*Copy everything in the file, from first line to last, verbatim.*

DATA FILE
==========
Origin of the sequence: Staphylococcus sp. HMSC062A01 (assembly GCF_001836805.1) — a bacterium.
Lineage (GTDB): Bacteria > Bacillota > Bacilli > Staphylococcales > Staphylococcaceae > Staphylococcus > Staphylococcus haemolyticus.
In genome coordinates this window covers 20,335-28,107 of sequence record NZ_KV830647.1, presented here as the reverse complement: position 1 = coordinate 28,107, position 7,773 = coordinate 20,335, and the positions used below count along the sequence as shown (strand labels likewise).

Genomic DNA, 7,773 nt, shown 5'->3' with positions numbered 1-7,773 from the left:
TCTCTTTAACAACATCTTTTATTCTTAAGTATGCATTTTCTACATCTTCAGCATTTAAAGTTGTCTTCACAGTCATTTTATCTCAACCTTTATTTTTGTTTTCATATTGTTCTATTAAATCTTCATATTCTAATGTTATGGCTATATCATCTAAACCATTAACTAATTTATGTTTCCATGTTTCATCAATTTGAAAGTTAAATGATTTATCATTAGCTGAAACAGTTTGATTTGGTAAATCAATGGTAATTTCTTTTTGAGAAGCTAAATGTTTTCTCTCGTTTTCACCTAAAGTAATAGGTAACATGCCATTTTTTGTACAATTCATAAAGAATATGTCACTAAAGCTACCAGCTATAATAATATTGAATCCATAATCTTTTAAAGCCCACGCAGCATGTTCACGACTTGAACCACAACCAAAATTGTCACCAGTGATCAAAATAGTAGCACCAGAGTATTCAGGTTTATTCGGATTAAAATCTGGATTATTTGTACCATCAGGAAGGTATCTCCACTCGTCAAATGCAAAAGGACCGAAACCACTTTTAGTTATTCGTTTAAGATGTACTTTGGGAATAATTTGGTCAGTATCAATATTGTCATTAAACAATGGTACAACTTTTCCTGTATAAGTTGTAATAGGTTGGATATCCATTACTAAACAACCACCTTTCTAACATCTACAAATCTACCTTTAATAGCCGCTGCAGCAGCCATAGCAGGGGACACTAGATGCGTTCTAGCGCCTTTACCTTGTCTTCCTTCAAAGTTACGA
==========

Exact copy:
Origin of the sequence: Staphylococcus sp. HMSC062A01 (assembly GCF_001836805.1) — a bacterium.
Lineage (GTDB): Bacteria > Bacillota > Bacilli > Staphylococcales > Staphylococcaceae > Staphylococcus > Staphylococcus haemolyticus.
In genome coordinates this window covers 20,335-28,107 of sequence record NZ_KV830647.1, presented here as the reverse complement: position 1 = coordinate 28,107, position 7,773 = coordinate 20,335, and the positions used below count along the sequence as shown (strand labels likewise).

Genomic DNA, 7,773 nt, shown 5'->3' with positions numbered 1-7,773 from the left:
TCTCTTTAACAACATCTTTTATTCTTAAGTATGCATTTTCTACATCTTCAGCATTTAAAGTTGTCTTCACAGTCATTTTATCTCAACCTTTATTTTTGTTTTCATATTGTTCTATTAAATCTTCATATTCTAATGTTATGGCTATATCATCTAAACCATTAACTAATTTATGTTTCCATGTTTCATCAATTTGAAAGTTAAATGATTTATCATTAGCTGAAACAGTTTGATTTGGTAAATCAATGGTAATTTCTTTTTGAGAAGCTAAATGTTTTCTCTCGTTTTCACCTAAAGTAATAGGTAACATGCCATTTTTTGTACAATTCATAAAGAATATGTCACTAAAGCTACCAGCTATAATAATATTGAATCCATAATCTTTTAAAGCCCACGCAGCATGTTCACGACTTGAACCACAACCAAAATTGTCACCAGTGATCAAAATAGTAGCACCAGAGTATTCAGGTTTATTCGGATTAAAATCTGGATTATTTGTACCATCAGGAAGGTATCTCCACTCGTCAAATGCAAAAGGACCGAAACCACTTTTAGTTATTCGTTTAAGATGTACTTTGGGAATAATTTGGTCAGTATCAATATTGTCATTAAACAATGGTACAACTTTTCCTGTATAAGTTGTAATAGGTTGGATATCCATTACTAAACAACCACCTTTCTAACATCTACAAATCTACCTTTAATAGCCGCTGCAGCAGCCATAGCAGGGGACACTAGATGCGTTCTAGCGCCTTTACCTTGTCTTCCTTCAAAGTTACGA